for middle schoolers offers a seemingly endless supply of links about everything
from the alphabet to cognates to word order. Students can also put their learning
into context with descriptions of the history and culture of Germany. Teachers
have access to lesson plans and worksheets. The site is well-balanced and a cinch
to use with its clean menu in the frame on the left.
Parlo is a stellar site for students of French, Spanish, or Portuguese. The format
puts students in real-world situations and offers them the chance to listen to
conversations or practice conversations with themselves (using a microphone).
Numerous fill-in-the-blank worksheets provide grammar practice, while the reading
comprehension passages let students test themselves and learn about culture. You'll
also find pen pals, a word of the day, live broadcasts from around the world,
and links galore. Free registration is required.
On Line: http://www.umsl.edu/divisions/artscience/forlanglit/oldrills/index.html
In addition to offering the usual grammar and vocabulary drills, this site does
a good job of making Latin seem like any other language, so kids don't feel threatened
by it. The entire site, including the "right" and "wrong"
notes on the quizzes, is in Latin to provide a feeling of immersion. The exercises
are tough, so students will be challenged.
Learning Resources: http://literacynet.org/cnnsf/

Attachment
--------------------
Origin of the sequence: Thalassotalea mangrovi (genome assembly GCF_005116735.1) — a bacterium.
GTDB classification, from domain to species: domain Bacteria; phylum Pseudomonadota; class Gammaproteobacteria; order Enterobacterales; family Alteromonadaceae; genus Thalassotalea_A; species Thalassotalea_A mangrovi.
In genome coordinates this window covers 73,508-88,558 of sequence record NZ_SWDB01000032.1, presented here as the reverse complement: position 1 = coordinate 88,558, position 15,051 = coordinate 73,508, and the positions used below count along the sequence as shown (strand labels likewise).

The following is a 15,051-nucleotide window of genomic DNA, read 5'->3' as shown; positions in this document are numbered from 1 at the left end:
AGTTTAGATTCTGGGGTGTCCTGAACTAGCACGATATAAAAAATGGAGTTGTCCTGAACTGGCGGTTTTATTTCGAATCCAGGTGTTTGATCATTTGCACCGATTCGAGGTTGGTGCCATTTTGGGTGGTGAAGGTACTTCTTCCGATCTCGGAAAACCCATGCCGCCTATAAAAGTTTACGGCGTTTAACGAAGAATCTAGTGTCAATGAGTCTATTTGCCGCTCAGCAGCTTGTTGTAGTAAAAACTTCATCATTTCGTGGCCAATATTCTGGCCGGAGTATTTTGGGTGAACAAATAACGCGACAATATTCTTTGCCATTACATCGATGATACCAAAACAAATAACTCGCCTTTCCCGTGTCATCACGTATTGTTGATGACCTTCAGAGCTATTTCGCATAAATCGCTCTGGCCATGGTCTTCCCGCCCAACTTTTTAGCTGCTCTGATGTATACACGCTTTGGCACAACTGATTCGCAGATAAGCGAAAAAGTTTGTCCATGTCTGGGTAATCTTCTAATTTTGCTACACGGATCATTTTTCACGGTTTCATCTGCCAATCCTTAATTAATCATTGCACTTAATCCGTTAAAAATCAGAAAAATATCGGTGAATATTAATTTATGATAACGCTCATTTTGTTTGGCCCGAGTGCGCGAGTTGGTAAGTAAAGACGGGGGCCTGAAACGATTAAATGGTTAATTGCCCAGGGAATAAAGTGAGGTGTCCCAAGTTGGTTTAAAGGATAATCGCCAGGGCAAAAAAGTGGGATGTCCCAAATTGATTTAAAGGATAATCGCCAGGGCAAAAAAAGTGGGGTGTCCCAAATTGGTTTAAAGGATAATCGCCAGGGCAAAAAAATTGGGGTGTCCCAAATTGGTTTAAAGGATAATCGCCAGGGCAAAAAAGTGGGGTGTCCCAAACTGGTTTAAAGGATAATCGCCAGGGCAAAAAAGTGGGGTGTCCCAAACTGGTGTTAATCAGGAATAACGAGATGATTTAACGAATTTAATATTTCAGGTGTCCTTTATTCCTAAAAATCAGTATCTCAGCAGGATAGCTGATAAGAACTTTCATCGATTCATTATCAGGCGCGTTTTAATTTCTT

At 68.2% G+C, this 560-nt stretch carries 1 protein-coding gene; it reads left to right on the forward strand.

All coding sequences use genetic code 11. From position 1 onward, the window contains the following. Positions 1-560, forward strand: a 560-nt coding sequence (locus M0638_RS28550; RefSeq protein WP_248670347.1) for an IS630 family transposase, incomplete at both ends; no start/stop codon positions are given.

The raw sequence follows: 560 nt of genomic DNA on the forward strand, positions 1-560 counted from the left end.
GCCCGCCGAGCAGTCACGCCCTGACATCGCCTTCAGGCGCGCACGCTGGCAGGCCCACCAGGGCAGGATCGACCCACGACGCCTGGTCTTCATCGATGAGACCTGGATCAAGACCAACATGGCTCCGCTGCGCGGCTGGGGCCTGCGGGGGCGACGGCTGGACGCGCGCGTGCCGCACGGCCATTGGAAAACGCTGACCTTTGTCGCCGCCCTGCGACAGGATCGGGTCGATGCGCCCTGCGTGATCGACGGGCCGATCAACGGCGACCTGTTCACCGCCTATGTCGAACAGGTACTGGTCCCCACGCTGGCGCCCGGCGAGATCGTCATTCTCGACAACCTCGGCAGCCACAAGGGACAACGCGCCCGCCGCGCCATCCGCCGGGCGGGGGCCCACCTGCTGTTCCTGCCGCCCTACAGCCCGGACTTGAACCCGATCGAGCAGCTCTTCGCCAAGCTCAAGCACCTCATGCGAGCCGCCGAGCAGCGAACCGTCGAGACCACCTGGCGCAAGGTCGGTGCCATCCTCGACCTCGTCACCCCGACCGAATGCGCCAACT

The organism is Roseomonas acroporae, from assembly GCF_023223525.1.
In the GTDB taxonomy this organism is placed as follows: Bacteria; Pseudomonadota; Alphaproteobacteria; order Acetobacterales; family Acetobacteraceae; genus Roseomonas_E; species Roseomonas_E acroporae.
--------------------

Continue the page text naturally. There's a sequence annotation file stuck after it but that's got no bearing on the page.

An excellent resource for ESL students who don't want to work with the same old
picture books, this site also gives them a chance to read real-world stories from
CNN San Francisco. All the stories are hyperlinked to expanded discussions of
vocabulary and grammar. Students can look at an outline of the story they just
read, or they can jump into a reading comprehension quiz. The stories themselves
are diverse, covering all kinds of news, science, and human-interest topics, so
students can learn about more than just English.
World's Foreign Languages Center: http://www.education-world.com/foreign_lang/index.shtml
This is a fairly new curriculum center from Education World. There are regular
articles about teaching foreign languages, but the real highlights are the curriculum
resources: classroom tools, lesson plans, standards, and themes. Visit the special
areas for French, German, Spanish, Latin, bilingualism, and ESL/EFL for dictionaries,
newspapers, online tests, and recommended links. There's even a Parents' Corner
so that kids can get foreign language help at home.
Espanol I Review
If you teach first-year Spanish, you might find this page quite helpful.
It was created by a Spanish teacher who wanted to provide her students with extra
resources. Although the site links extensively to Study Spanish -- another
great foreign language site: http://www.studyspanish.com
-- the best part is the set of games and flashcards that drill vocabulary, conjugation,
Foreign Language for Travelers: http://www.travlang.com/languages/
Are you or your students going abroad this summer? Prepare to speak
like a native with this site. Choose the language you want to speak from a selection
of dozens to bring up a list of important phrases you'll need to know. Improve
your pronunciation by clicking on a phrase to hear it spoken via RealPlayer. Test
yourself with a quick quiz, too.
Hebrew for ME: http://www.zigzagworld.com/hebrewforme/
The future international diplomats in your class may benefit from learning
Hebrew. This site assumes that users already know the Hebrew alphabet and jumps
straight to vocabulary. Unique Java applets produce a picture from the theme of
your choice (such as having breakfast). From a list of given Hebrew words, students
click on each word to identify the object it represents and then drag the
object to its appropriate place in the picture. This is a great way to drill words